Bosch guarantees that you will feel improved performance in your vehicle when using a spark plug of the Bosch Platinum Series (Platinum+4, Platinum2, and Platinum). However, if you do not experience quicker starts, smoother acceleration, and improved fuel efficiency, you can return the plugs with a dated sales receipt and Bosch will refund the purchase price of the spark plugs.


  • Multi Ground - Plugs with multiple ground electrodes are called multi ground. These plugs also use surface gap spark patterns and the multiple ground electrodes increase service life.
  • Surface Gap - Surface gap technology is when the ground electrode is to the side of the center electrode. There can be no ground electrode (racing applications), multiple ground electrodes (PT+4 and PT2), or a single ground electrode. These spark plugs have improved efficiency and a higher probability of igniting a lean air/fuel mixture.
  • Resistor - Many spark plugs have a special conductive glass seal between the center electrode and the terminal stud. This seal acts as a resistor in the plug which reduces the transmission of pulses of energy to the ignition cables. These pulses can cause Radio Frequency Interference (RFI) with electrical components in the car. For some newer cars, resistor plugs are required for effective communication between the plugs and the electronic ignition.
  • Radio Frequency Interference (RFI) - When the spark plug creates a spark, a high frequency burst of energy is created. If this energy was to travel through the ignition wires, it could cause interference with other sensitive electronic devices, such as the radio or electronic control units. The resistor in the spark plug reduces this energy before it causes interference with other electrical components.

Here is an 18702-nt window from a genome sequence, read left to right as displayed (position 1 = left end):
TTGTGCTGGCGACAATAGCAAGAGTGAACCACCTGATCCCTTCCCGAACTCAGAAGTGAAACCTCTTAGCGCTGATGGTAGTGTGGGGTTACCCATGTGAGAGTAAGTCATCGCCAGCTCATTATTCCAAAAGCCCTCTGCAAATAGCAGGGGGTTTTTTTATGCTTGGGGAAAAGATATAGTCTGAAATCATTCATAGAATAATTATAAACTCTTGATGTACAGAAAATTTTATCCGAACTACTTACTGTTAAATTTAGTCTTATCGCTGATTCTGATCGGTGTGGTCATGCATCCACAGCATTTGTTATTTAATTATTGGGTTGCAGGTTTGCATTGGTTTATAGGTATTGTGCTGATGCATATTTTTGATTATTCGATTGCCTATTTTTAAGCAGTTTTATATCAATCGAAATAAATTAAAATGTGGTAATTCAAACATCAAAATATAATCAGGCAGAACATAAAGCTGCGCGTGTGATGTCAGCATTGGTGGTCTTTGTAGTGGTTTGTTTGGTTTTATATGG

• Fouling - Fouling occurs when a plug becomes contaminated with fuel, oil, or other contaminates that prevent the plug from generating a spark. Most plugs today are designed to reduce fouling and become self-cleaning when they reach 500 degrees Celsius. However, short trips, low speed driving, improper spark plug heat range (too cold), improper timing, or an oil leak in the combustion chamber can cause a spark plug to become fouled.
  • Bridging - Over time, contaminants can build on the surface of the spark plug if it does not reach self-cleaning temperature often. These buildups can grow between the electrodes until they are actually connected by a bridge of contaminants. This will often cause misfire.
  • Flashover - Occurs when the spark does not jump between the electrodes within the combustion chamber, but instead jumps between the metal shell and the terminal on top of the plug. This will always cause a misfire since the air/fuel mixture will not be ignited. Bosch spark plugs have a ribbed insulator to prevent flashover.
  • Quenching - The purpose of a spark plug is to introduce enough heat into the combustion chamber to initiate a smooth burn of the air/fuel mixture. Quenching occurs when that heat generated by the spark is reabsorbed back into the ground electrode, the center electrode, and the ceramic insulation. To reduce quenching and ensure an efficient transfer of heat, Bosch Platinum+4 and Platinum2 spark plugs use surface gap technologies.